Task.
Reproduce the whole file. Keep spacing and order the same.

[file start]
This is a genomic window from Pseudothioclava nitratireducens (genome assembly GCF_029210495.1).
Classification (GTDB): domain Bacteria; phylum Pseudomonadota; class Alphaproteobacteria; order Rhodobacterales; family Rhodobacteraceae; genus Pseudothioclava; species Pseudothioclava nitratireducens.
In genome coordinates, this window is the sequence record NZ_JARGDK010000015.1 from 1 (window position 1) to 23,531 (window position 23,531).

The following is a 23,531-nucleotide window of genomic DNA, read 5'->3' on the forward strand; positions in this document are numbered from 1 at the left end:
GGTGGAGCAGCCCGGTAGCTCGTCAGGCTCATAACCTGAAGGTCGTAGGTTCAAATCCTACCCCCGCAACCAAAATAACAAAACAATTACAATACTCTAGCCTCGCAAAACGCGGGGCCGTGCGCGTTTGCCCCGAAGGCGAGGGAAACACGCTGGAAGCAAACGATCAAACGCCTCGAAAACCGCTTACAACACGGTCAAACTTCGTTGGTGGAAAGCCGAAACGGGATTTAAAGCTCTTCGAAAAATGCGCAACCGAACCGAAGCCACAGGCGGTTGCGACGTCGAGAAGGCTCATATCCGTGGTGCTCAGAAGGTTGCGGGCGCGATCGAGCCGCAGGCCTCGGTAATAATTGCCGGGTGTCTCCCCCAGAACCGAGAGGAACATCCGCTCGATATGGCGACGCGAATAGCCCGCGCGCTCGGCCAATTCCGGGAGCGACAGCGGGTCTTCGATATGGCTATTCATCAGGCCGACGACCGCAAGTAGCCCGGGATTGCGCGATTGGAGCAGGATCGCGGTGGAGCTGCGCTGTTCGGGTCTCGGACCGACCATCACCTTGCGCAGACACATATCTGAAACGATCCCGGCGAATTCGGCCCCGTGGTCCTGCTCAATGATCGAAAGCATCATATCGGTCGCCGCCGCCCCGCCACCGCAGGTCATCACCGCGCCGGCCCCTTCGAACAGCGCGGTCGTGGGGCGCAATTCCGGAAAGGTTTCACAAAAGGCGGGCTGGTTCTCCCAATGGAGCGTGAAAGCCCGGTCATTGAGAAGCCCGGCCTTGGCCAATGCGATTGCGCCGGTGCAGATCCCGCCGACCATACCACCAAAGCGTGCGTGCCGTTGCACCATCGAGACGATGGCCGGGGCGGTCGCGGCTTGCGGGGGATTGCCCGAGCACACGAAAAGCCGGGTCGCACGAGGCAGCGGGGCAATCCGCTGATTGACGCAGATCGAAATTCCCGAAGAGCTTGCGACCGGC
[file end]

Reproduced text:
This is a genomic window from Pseudothioclava nitratireducens (genome assembly GCF_029210495.1).
Classification (GTDB): domain Bacteria; phylum Pseudomonadota; class Alphaproteobacteria; order Rhodobacterales; family Rhodobacteraceae; genus Pseudothioclava; species Pseudothioclava nitratireducens.
In genome coordinates, this window is the sequence record NZ_JARGDK010000015.1 from 1 (window position 1) to 23,531 (window position 23,531).

The following is a 23,531-nucleotide window of genomic DNA, read 5'->3' on the forward strand; positions in this document are numbered from 1 at the left end:
GGTGGAGCAGCCCGGTAGCTCGTCAGGCTCATAACCTGAAGGTCGTAGGTTCAAATCCTACCCCCGCAACCAAAATAACAAAACAATTACAATACTCTAGCCTCGCAAAACGCGGGGCCGTGCGCGTTTGCCCCGAAGGCGAGGGAAACACGCTGGAAGCAAACGATCAAACGCCTCGAAAACCGCTTACAACACGGTCAAACTTCGTTGGTGGAAAGCCGAAACGGGATTTAAAGCTCTTCGAAAAATGCGCAACCGAACCGAAGCCACAGGCGGTTGCGACGTCGAGAAGGCTCATATCCGTGGTGCTCAGAAGGTTGCGGGCGCGATCGAGCCGCAGGCCTCGGTAATAATTGCCGGGTGTCTCCCCCAGAACCGAGAGGAACATCCGCTCGATATGGCGACGCGAATAGCCCGCGCGCTCGGCCAATTCCGGGAGCGACAGCGGGTCTTCGATATGGCTATTCATCAGGCCGACGACCGCAAGTAGCCCGGGATTGCGCGATTGGAGCAGGATCGCGGTGGAGCTGCGCTGTTCGGGTCTCGGACCGACCATCACCTTGCGCAGACACATATCTGAAACGATCCCGGCGAATTCGGCCCCGTGGTCCTGCTCAATGATCGAAAGCATCATATCGGTCGCCGCCGCCCCGCCACCGCAGGTCATCACCGCGCCGGCCCCTTCGAACAGCGCGGTCGTGGGGCGCAATTCCGGAAAGGTTTCACAAAAGGCGGGCTGGTTCTCCCAATGGAGCGTGAAAGCCCGGTCATTGAGAAGCCCGGCCTTGGCCAATGCGATTGCGCCGGTGCAGATCCCGCCGACCATACCACCAAAGCGTGCGTGCCGTTGCACCATCGAGACGATGGCCGGGGCGGTCGCGGCTTGCGGGGGATTGCCCGAGCACACGAAAAGCCGGGTCGCACGAGGCAGCGGGGCAATCCGCTGATTGACGCAGATCGAAATTCCCGAAGAGCTTGCGACCGGC